If an insanity plea is successful, it can be implied that mental illnesses can be dangerous or harmful. Also, that the person with the mental illness is going to be treated and hopefully learn how to handle such an illness. Then perhaps that person can go free after a while. On the other hand, if an insanity plea is unsuccessful, then it can be implied that the person with the illness may not get treatment. Although, if the person is just using a mental illness as an excuse, then he or she is giving other people with a mental illness a bad name.
Colin Ferguson was convicted of the December 7, 1993 shooting of 25 people aboard the Long Island Rail Road commuter train out of Penn Station at Merillon Avenue station in Garden City, New York, New York. He killed six and wounded nineteen before being stopped by three of the passengers: Kevin Blum, Mark McEntee, and Mike O'Connor. Ferguson's trial was notable for a number of unusual developments, including his firing of his defense counsel and insisting on representing himself and examining himself as a live witness.
My theory of this case is to believe this case wasn’t a case of insanity because this individual clearly planned his actions. Holmes stepped out of the movie theater and returned wearing protective gear. His outfit was described wearing a “ballistic helmet, protective gear for his legs, throat and groin, black gloves and a gas mask. He props open the door, before throwing two tear gas canisters into the theater” (“Colorado Theater”, 2017). According to officials, his apartment was wire “at the front door that would have touched off an array of explosives and flammable liquids” (“Colorado Theater”, 2017). Homes knew how to physically protect himself and his home. A man to be insane would have done his actions impulsive, not by covering his
The Durham Rule defines that the defendant cannot be claimed as guilty due to a mental disease and defect at the time; as for the Model Penal Code states as the defendant obtains a mental defect that causes the defendant unable to appreciate the criminality of his conduct. The stability found in Perry does not follow the guidelines or requirements of the insanity defense tests. During the times of the murders Perry was in search of the money that they were targeting, as he searched the houses he came across Nancy’s room and found a doll like purse obtaining a silver dollar. As he attempted to get a hold of the dollar he dropped it causing him to get down on his knees to grasp it. The pitiful moment when he knelt caused him to think, “I had to get down on my knees. And just then it was like i was outside myself. Watching myself in some nutty movie. It made me sick. I was just disgusted...here I am crawling on my to steal a child’s silver dollar. One dollar. And I’m crawling on my belly to get it.” He said he felt as if he was watching himself and was disgusted as to what he could see himself doing at that occurring moment. If one were to be mentally dysfunctional they would not see or feel themselves in that type of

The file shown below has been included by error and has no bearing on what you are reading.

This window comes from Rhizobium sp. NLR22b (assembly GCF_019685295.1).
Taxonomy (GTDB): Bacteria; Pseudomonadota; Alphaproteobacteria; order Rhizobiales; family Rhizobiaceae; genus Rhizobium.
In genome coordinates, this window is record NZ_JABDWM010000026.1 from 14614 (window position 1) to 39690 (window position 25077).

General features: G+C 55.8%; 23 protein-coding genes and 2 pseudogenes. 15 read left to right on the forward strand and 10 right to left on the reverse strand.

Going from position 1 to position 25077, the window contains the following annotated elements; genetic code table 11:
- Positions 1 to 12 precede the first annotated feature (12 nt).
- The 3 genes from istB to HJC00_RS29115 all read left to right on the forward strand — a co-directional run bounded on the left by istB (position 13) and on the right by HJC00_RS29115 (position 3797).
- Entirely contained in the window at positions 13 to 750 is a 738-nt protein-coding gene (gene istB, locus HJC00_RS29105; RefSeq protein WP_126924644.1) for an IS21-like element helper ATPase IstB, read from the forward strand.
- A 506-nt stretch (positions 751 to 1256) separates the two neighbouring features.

I do think that the media likes to exaggerate the amount of times that someone actually pleas for insanity. It’s a much more compelling story for a show if they have someone raving about they’re crazy. The public just needs to be informed about the issues
Ladies and gentlemen of the jury, we are here today to discuss the murder of John Wright. On November 15, Mr. Wright was found in his bed with a rope around his neck, presumably strangled to death. His body was discovered by his wife supposedly and did not bother to notify to the local authorities. At eight o'clock in the morning, Mr. Hale went to look for Mr. Wright and found Minnie, Mr. Wright’s wife, sitting in a rocking chair inside of the house. Mr. Hale asked Minnie for her husband and she stated that John Wright was dead in the bedroom. Mr. Hale and his son, Harry, went upstairs and found the body in the bed with a rope around his neck. Alarmed, Mr. Hale told Harry to go to call the police through a telephone across the road while he stayed behind at the Wright's’ residence. The police then arrived to the scene of the crime and took Minnie into custody. We are here today to prove that Minnie Wright is guilty of the premeditated murder of her husband, John Wright.
In·sane /inˈsān/ (adjective) in a state of mind that prevents normal perception, behavior, or social interaction; seriously mentally ill. No one ever expects to go insane, no one knows when they are going insane, and in “The Tell-Tale Heart” by Edgar Allen Poe, the narrator doesn’t think he’s insane either. There is a debate on whether or not he is insane, but despite his opinion, and whoever else's, this narrator is insane, and this is proven by his lack of reason and his auditory hallucinations.
Those who are insane can be declared innocent if proven “not aware” of what they were doing when they were committing a crime and breaking the law. The mentally insane are able to be given smaller punishment, no jail time, or no punishment. These people are also given treatment for their mental illness but, it is not much better than imprisonment. These defendants may have committed a horrible crime, but will not be punished for it, because they are insane. Some defendants may use the insanity plea to escape imprisonment, but they are not truly insane. If you wouldn’t want a murderer to go free of punishment, then you don’t want a criminal to be innocent, because of their “mental illness”. The Insanity Defense should not exempt the mentally ill from prosecution for their crimes, reminding us that insanity is not an excuse for criminal actions.